The world is increasing the consumption of electronics exponentially. We constantly change smartphones; On average, each person launches a new mobile in less than two years. This dynamic has led to a record e-waste generation in 2016 of up to 45 million tons globally, according to a new report from the International Union of United Nations Telecommunications. But the most worrying thing is that only around 20% can be certified to be recycled.

The 45 million tons of waste have an economic value of about 47 billion euros – 8 billion euros is attributed to smartphones – but most of that economic value is lost, which would be solved with the deployment of an efficient recovery system based on the circular economy. Not everything is attributable to obsolescence, one million tons of electronic waste corresponds specifically to electric chargers, which are not usually discarded because they stop working. The International Telecommunications Union is working on new standards for chargers to increase their compatibility.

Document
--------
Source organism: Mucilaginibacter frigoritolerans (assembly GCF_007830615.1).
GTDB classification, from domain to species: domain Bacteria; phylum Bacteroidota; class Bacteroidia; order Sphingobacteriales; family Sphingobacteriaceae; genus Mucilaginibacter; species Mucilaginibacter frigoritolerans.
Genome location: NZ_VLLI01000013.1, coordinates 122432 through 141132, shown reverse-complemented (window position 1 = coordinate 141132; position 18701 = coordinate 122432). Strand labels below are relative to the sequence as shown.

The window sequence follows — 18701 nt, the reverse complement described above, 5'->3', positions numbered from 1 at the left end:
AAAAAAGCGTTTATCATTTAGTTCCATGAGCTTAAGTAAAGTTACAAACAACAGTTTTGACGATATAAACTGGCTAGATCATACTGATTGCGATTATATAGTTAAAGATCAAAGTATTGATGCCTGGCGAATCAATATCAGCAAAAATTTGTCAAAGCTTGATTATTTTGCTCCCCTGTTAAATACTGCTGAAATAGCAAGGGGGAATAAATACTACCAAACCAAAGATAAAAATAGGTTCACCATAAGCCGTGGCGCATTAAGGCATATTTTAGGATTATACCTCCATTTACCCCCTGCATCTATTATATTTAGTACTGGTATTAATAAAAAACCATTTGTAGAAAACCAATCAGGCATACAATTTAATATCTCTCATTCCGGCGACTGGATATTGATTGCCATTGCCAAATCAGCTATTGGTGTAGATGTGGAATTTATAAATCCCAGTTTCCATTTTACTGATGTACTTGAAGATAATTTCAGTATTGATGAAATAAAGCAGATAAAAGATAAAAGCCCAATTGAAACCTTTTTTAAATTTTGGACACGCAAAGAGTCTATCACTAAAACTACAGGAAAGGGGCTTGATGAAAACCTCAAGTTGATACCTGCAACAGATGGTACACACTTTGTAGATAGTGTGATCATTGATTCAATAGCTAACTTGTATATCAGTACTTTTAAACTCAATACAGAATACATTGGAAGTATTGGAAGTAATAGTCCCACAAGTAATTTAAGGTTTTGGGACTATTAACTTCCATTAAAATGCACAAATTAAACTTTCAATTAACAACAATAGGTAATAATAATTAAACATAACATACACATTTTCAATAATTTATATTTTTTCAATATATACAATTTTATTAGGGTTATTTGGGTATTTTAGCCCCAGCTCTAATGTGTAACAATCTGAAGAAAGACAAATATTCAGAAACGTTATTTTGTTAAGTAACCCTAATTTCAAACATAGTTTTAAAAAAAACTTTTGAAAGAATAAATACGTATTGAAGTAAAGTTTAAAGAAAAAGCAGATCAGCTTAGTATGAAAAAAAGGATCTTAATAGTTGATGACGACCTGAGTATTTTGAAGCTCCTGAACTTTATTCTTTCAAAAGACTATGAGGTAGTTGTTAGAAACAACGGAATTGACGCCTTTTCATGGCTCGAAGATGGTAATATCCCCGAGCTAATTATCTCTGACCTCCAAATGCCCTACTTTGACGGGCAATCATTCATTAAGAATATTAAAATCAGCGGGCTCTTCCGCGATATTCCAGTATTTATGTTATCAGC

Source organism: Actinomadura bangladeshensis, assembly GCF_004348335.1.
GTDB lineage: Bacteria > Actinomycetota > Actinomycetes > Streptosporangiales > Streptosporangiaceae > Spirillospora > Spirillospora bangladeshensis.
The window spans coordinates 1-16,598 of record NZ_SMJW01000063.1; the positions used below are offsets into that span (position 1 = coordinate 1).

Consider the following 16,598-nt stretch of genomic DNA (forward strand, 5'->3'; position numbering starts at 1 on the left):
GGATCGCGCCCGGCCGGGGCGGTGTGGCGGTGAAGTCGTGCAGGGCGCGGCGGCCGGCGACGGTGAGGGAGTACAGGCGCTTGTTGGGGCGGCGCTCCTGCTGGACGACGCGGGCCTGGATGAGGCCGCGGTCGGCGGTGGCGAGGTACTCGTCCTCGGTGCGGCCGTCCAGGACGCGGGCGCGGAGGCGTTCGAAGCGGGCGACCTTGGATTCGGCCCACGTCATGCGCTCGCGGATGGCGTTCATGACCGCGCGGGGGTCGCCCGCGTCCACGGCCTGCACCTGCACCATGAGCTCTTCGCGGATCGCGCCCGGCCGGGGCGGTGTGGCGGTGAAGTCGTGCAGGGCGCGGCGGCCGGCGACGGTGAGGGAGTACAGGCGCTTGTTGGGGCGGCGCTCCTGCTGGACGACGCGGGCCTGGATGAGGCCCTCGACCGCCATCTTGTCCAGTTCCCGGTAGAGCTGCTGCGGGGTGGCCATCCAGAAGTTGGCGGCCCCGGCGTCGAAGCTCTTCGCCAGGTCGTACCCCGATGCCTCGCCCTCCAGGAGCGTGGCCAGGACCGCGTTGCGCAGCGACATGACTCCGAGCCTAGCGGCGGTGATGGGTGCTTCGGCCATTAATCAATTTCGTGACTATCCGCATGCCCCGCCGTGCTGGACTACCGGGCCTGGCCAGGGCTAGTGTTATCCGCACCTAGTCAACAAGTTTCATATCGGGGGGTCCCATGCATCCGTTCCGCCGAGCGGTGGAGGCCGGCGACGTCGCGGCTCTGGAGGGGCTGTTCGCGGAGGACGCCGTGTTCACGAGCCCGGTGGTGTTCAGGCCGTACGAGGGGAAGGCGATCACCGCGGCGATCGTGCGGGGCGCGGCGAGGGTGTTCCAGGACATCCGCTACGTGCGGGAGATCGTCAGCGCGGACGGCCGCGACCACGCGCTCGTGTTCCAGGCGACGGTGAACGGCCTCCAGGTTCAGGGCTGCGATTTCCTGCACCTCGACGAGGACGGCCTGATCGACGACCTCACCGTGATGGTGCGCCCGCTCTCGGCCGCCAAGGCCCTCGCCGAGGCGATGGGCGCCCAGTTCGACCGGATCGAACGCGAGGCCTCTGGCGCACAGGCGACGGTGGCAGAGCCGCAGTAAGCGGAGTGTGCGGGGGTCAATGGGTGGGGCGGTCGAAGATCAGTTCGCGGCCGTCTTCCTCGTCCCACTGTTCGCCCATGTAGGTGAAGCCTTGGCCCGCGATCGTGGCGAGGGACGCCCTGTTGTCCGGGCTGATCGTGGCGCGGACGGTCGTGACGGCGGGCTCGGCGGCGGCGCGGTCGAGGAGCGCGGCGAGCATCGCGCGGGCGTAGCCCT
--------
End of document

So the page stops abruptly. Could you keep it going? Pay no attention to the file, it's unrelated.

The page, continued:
There are notable differences between the different regions of the planet. Africa generates only 5% of electronic waste, while Europe and Russia generate 28%, although they recycle 35%. The ones that pull this recycling rate the most are Switzerland, Sweden and Norway, where up to 70% is recycled. The United States generates 14% of e-waste and recycles less than 25%, and China – with a population four times the size of the US – generates 16%, with a recycling rate of 18%.